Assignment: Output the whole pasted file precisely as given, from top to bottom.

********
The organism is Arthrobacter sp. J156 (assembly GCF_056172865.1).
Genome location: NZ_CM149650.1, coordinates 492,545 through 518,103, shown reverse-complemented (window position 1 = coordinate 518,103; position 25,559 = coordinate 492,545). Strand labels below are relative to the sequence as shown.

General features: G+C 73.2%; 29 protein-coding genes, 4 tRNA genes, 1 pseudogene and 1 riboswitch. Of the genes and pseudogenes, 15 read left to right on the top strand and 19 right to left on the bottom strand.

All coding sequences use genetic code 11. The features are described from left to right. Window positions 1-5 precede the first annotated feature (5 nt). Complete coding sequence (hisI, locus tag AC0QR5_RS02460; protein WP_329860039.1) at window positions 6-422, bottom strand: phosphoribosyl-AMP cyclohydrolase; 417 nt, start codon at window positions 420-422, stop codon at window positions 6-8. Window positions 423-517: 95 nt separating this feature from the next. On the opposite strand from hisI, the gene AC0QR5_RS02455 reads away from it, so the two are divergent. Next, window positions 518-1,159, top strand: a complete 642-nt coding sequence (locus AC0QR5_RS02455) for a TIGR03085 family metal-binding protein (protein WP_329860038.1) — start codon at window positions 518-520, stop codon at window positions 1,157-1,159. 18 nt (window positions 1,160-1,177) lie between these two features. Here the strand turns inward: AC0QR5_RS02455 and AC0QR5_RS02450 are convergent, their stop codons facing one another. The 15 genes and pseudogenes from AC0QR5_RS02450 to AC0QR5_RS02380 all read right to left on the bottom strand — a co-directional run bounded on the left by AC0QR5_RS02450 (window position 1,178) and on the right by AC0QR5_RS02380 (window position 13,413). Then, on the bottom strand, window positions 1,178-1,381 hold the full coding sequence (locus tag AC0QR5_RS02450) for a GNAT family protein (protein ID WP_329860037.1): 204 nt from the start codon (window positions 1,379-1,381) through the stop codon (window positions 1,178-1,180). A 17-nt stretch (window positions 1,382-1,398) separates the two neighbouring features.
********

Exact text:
The organism is Arthrobacter sp. J156 (assembly GCF_056172865.1).
Genome location: NZ_CM149650.1, coordinates 492,545 through 518,103, shown reverse-complemented (window position 1 = coordinate 518,103; position 25,559 = coordinate 492,545). Strand labels below are relative to the sequence as shown.

General features: G+C 73.2%; 29 protein-coding genes, 4 tRNA genes, 1 pseudogene and 1 riboswitch. Of the genes and pseudogenes, 15 read left to right on the top strand and 19 right to left on the bottom strand.

All coding sequences use genetic code 11. The features are described from left to right. Window positions 1-5 precede the first annotated feature (5 nt). Complete coding sequence (hisI, locus tag AC0QR5_RS02460; protein WP_329860039.1) at window positions 6-422, bottom strand: phosphoribosyl-AMP cyclohydrolase; 417 nt, start codon at window positions 420-422, stop codon at window positions 6-8. Window positions 423-517: 95 nt separating this feature from the next. On the opposite strand from hisI, the gene AC0QR5_RS02455 reads away from it, so the two are divergent. Next, window positions 518-1,159, top strand: a complete 642-nt coding sequence (locus AC0QR5_RS02455) for a TIGR03085 family metal-binding protein (protein WP_329860038.1) — start codon at window positions 518-520, stop codon at window positions 1,157-1,159. 18 nt (window positions 1,160-1,177) lie between these two features. Here the strand turns inward: AC0QR5_RS02455 and AC0QR5_RS02450 are convergent, their stop codons facing one another. The 15 genes and pseudogenes from AC0QR5_RS02450 to AC0QR5_RS02380 all read right to left on the bottom strand — a co-directional run bounded on the left by AC0QR5_RS02450 (window position 1,178) and on the right by AC0QR5_RS02380 (window position 13,413). Then, on the bottom strand, window positions 1,178-1,381 hold the full coding sequence (locus tag AC0QR5_RS02450) for a GNAT family protein (protein ID WP_329860037.1): 204 nt from the start codon (window positions 1,379-1,381) through the stop codon (window positions 1,178-1,180). A 17-nt stretch (window positions 1,382-1,398) separates the two neighbouring features.